Chemical detection project: Pilot results

New technology illuminates the presence of chemicals in our everyday environment

MyExposome wristband

EDF's Sarah Vogel wears a MyExposome wristband while pushing her daughter in a stroller.

Report published: October 2015

Wearable technology is bringing us important new tools to understand chemical exposure in our everyday lives.

In this pilot project, we used new wristband monitor technology from MyExposome Inc., developed at Oregon State University, to detect hidden chemical exposures in our everyday environment.

What did we aim to learn?

We conducted this project to better understand the potential and limitations of the wristband technology and to inform larger, future projects aimed at detecting the chemicals in our environment.

What did the project do?

Twenty-eight people wore the wristbands for a week. The wristbands acted like sponges to detect chemicals found in the air, water, and consumer goods like personal care products.

Who wore the wristbands?

Video: USA Today reporter Ed Baig’s week with a wristband.

EDF staff and board members, as well as outside experts in public health. The participants were mainly business professionals who wore the wristbands in a typical week of activity.

Many make some effort to limit their exposure by buying organic foods, avoiding synthetic fragrances and household pesticides, or purchasing flame retardant-free products.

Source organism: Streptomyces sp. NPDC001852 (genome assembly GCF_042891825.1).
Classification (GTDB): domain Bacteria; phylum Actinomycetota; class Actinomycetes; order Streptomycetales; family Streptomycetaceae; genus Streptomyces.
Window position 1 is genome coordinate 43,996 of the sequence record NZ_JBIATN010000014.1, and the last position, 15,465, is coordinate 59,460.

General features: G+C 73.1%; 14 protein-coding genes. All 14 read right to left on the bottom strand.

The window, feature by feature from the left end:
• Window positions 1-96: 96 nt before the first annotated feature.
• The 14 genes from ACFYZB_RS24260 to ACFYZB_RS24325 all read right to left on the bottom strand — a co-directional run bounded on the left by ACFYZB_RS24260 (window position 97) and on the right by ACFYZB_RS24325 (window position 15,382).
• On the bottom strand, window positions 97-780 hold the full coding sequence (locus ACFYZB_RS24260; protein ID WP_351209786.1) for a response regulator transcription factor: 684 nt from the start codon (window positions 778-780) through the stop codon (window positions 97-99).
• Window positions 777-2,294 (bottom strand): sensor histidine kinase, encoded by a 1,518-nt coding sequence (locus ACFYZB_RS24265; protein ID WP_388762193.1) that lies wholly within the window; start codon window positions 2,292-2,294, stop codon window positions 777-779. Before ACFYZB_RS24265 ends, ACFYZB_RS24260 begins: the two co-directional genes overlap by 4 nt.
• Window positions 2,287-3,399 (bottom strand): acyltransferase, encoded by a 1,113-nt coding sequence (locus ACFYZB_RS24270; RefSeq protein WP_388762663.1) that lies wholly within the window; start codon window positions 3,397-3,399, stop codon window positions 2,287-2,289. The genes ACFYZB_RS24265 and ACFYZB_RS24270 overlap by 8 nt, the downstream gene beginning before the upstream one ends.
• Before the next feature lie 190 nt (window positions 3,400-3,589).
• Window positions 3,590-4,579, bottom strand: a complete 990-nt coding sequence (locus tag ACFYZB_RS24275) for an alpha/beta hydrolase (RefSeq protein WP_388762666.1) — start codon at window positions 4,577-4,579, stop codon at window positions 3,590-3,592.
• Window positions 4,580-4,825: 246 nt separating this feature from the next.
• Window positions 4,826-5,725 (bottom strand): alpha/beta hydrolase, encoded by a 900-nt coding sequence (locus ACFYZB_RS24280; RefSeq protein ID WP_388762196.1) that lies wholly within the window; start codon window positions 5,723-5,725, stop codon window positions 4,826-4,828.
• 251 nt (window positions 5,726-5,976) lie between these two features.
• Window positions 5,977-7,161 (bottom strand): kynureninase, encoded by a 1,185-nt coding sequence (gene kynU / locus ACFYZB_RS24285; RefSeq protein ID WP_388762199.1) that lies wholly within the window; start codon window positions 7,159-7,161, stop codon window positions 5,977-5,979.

What did we find?

Even people who took steps to avoid chemicals still encountered hazardous chemicals in their everyday environment. The project detected a total of 57 chemicals.

Each participant came into contact with at least 10 and up to 27 chemicals, with the average participant’s wristband detecting 15 chemicals.

Many of the chemicals the wristbands detected are associated with serious health concerns:

  • All 28 wristbands detected at least one persistent, bioaccumulative, and toxic chemical (PBT), with a total of 16 different PBTs detected. PBTs are particularly concerning because they persist for generations and bioaccumulate in the body and in the food chain.
  • 26 of 28 wristbands detected at least one PAH chemical – air pollutants that are linked to cancer.
  • 24 of the 28 wristbands detected at least one flame retardant chemical, 13 of 28 wristbands detected 3 or more flame retardants, and three specifically detected the flame retardant TCEP, banned in the EU due to its reproductive health effects.
  • 23 of the 28 wristbands detected both DEHP and BBP– hazardous phthalate chemicals banned in products like toys, pacifiers and baby bottles.
  • 9 of 28 wristbands detected the pesticide permethrin, which has increasingly been linked to neurological effects like Parkinson’s disease.

Other chemicals detected by the wristbands have barely been studied and their potential hazards are still unknown.

Why this information matters

There’s still a lot we don’t know about what hazardous chemicals everyday Americans are exposed to through their environments and consumer products.

What is clear, however, is that even the most careful shoppers cannot avoid exposure to hazardous chemicals simply by making good choices at the store.

Emerging technologies like these wristbands are helping to build a more robust body of information that can shed light on the best ways to reduce harmful exposures and protect health. That’s why EDF is working to catalyze innovation, investment, and research using emerging tools like these wristbands.

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Footnotes
  1. In this pilot, we didn’t measure the amount present so no conclusions can be drawn about the health risks.